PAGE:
ADHD may affect similar areas. But contrary to a child with just a language disorder, a child with ADHD may excel in these common areas of difficulty when they are particularly interested in a topic. There are also, of course, the standard behavioral signs of ADHD to consider: inattentiveness, hyperactivity, and impulsivity.

Moreover, children with ADHD often have difficulty with social skills, such as making and keeping friends or controlling the impulses that may lead to mischief and conflict. And let’s not forget all the executive functioning challenges that come with ADHD, such as initiating and completing tasks, keeping materials organized, and planning and time management.

How are Language Disorders and Other Conditions Evaluated in School?

For a formal school evaluation, the building screening committee (BSC) or team will gather information on your child and proceed from there. And parents? You’re the star member of the team.

As a member of the special education team, I start by talking with the family to get a thorough developmental history of the child. I consider things like the following:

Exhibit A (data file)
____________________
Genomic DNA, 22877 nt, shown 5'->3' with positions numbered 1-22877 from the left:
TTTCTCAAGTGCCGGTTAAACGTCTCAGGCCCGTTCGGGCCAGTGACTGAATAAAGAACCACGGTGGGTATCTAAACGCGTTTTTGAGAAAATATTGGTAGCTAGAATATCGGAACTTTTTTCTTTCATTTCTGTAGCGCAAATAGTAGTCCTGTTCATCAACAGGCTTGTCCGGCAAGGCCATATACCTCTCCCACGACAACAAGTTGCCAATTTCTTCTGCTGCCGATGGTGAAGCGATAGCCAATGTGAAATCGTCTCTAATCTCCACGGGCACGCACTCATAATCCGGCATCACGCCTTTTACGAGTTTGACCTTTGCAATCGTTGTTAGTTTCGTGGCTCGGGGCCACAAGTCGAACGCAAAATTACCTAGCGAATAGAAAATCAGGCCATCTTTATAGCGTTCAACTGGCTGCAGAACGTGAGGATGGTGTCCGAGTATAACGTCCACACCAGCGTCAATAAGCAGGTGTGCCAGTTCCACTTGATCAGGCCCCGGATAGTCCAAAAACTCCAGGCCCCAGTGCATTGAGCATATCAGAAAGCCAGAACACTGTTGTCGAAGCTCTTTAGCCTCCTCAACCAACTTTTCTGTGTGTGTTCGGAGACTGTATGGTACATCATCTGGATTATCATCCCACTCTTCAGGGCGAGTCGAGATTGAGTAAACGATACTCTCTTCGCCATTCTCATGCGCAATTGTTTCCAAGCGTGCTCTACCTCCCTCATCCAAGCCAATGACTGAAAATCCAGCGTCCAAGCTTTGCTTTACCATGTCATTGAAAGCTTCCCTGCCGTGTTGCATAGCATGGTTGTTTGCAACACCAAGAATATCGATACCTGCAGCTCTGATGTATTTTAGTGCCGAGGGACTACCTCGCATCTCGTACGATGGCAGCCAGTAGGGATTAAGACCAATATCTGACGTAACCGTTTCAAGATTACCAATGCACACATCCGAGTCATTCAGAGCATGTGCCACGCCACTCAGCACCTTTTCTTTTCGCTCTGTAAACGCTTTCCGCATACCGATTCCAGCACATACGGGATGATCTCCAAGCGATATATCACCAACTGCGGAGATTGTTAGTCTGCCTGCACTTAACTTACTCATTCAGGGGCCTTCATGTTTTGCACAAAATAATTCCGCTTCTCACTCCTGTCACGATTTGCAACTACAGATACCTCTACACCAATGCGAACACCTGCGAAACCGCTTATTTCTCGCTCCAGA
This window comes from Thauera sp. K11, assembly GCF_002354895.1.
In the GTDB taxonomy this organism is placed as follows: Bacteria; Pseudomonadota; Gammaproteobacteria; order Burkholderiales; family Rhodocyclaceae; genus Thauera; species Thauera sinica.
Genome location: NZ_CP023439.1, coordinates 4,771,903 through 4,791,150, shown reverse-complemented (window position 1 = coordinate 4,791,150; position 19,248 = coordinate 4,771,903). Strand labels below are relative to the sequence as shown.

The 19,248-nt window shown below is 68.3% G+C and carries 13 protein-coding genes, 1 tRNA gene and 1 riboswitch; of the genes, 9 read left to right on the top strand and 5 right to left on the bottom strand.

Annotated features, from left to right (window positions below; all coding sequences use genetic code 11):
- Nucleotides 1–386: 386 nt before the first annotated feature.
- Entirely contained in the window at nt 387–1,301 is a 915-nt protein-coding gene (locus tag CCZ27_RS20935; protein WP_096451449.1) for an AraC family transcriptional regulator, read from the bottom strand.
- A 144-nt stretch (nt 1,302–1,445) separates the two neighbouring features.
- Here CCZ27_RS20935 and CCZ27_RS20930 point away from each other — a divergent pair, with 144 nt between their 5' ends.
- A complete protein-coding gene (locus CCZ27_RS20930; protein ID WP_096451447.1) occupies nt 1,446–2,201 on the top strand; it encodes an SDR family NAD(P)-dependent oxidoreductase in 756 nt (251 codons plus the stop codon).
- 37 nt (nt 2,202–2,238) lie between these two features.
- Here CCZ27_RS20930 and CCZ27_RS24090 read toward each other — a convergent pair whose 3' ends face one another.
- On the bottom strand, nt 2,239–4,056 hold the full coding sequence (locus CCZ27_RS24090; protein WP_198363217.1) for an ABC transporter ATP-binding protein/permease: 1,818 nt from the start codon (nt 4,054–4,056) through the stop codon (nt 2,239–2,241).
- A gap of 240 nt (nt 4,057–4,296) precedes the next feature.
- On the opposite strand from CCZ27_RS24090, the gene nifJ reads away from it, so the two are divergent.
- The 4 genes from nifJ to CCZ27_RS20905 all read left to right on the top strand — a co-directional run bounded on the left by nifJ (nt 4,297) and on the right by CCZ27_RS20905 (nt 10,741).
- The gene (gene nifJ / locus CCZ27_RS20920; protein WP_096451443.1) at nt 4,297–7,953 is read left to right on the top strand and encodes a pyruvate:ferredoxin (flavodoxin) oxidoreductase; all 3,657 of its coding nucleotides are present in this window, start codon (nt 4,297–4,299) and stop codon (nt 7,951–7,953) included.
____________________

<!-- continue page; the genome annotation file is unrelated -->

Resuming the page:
• Is the child meeting language milestones on time?
  • Is the family bilingual?
  • Is there a history of speech-language delays in the family?
  • Does the child have any health issues or past trauma?
  • When is the last time they had their hearing and vision checked?

[Read: What Language Processing Disorders Look Like in Children]

The parent interview is crucial for uncovering clues that might make the school team pivot or loop in different specialists. For example, anxiety and mood disorders or adverse childhood experiences can all cause similar symptoms, and need to be ruled out in the evaluation. A child who is an emergent bilingual also displays characteristics that may make them appear delayed when they are simply in the normal process of second language acquisition.

Secondly, I look at educational data. What are the student’s past and current grades, report card comments, test results, and attendance history? I also ask teachers to fill out checklists to see if the student is meeting academic expectations. Are there areas in which they are excelling? And where are they struggling?